Behind the news on transfer deadline day at Sky Sports

Sky Sports News presenter and one third of The Offside Rule Hayley McQueen writes about what deadline day is like behind the scenes.

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Transfer deadline day has snow-balled in the last few years. As more people watch it and the amount of deals that are done and the deals that are completed on deadline day is now something around one in five. It’s a culmination of a whole month’s worth of work and reporting. Sky Sports are very good at it, there’s a beginning, middle and an end. Whilst we don’t think we’ve created a monster, we definitely have created something special. Obviously you can go elsewhere & follow the day online via the papers own websites but our coverage & blog takes a lot of beating. When you see our hashtag trending on Twitter, it’s nice to know most people are flocking to Sky Sports.

For the presenter it’s probably the easiest job on the team! We turn up and tell people what’s happening. We’ve got brilliant producers who are at their busiest, reporters and people working throughout the gallery 24/7. The graphics team are probably the busiest of anyone, the design changes with the yellow and gold theme throughout the day make it what it is. We have more reporters, more of everyone on every team during deadline day. Everyone knows what they’re doing; there are layers of planning that goes into it. We don’t just turn up and go with it. It’s a culmination of research and making sure we’re on top of every story as early as possible.

Our reporters are constantly in contact with different people, it’s making sure people know what’s going on. Dharmesh Sheth might be working with one club whilst Bryan Swanson might be working on another story and so on. I’m not saying they have their own patch or their own team but they have their own contacts and people they can rely on for good information. When you see Jim White on his phone he actually is on his phone. He’ll be speaking to a player or a manager or an agent and our team will be on the phone to all sorts of people around the country. It’s all about getting the information and verifying it.

You might get a little line in your ear from the producer, that’s all we get on air. We can’t constantly be on our phones. Something like, ‘Chelsea, deal done, Cuadrado, £25m.’ That’s all you get, you need to know their position, their story and you have to know the details of what is going on. We just get the information and then it’s up to us to add meat to it. How is he going to fit in, quotes about him from his old manager or his new manager, things like that. By being in and around the office every day through the month you build this knowledge up. I have a little notepad I look back through and find notes I’ve made during the month that I can refer back to. It really comes in handy when it’s a player you don’t know much about, like Krystian Bielik joining Arsenal.

You’ll never get anything in your ear unless it’s certain the deal is done. The news desk will make a call or get a call; we never go with information gathered just from the agents or from social media. We’ll check with the club or the parent club, as soon as something is verified and we’re satisfied we’ll run with it. Until I or Jim or Natalie or someone gets that information in our ear, we won’t and can’t run with it. Sometimes the first I hear of it is when I get told whilst on air, a deal that’s come out of nowhere, then during adverts you research as much as you can into the player’s background and find out everything you can about them. Sometimes you might not even know what position a player plays in if it’s come from left field.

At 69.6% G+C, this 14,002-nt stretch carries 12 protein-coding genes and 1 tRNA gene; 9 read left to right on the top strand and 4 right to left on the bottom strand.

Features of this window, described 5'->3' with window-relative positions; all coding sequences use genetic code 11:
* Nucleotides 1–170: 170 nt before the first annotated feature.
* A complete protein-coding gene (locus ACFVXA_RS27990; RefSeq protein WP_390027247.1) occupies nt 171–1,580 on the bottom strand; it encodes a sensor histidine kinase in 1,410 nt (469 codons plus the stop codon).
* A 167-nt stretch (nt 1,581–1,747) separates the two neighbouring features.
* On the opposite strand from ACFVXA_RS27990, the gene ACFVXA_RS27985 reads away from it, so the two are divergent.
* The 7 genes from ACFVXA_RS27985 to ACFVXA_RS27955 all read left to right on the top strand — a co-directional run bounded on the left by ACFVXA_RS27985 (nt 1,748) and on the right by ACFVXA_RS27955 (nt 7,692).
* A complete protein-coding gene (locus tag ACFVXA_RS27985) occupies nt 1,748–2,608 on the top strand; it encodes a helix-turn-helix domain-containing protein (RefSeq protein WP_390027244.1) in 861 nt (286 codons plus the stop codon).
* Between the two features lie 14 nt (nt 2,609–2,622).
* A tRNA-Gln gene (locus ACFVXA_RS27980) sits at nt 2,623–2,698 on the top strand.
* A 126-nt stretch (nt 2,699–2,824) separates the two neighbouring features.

With Twitter, there’s a certain element of having to ignore things on there. You get to know the different journalists & other broadcasters & thie souces or areas, for example If someone like Mark Ogden tweets something to do with Manchester United, more than likely his information will be correct as he is the Telegraps northern correspondant & is on the pulse with United. If it’s Joe Bloggs tweeting about a medical you usually know it’s going to lead to nothing, particularly if it’s something we haven’t heard about yet, then it’s about following it up and speaking to our contacts to clear things up.

In terms of this deadline day, who knows? I worked on the evening back in January 2011 with Jim when Torres left Liverpool and then Carroll left Newcastle, nobody saw anything like that happening. Tevez and Mascherano going to West Ham in 2006 was out of the blue so you never know what’s going to happen. Sometimes you’re just trying to get on top of everything. It doesn’t mean we’re not on top of the story. A manager might have just decided he needs a player last minute and nobody has heard about it, that’s what makes it great and unpredictable.

You do sometimes get into work and think ‘damn, we missed out on that’ but everyone does. Things happen that nobody expects. Never do you work at Sky Sports and it is uneventful, even if it’s a quiet day there’ll be something going on. Deadline day is special, there is always something happening every 30 seconds and that’s what makes it thrilling and brilliant.

Follow @HayleyMcQueen

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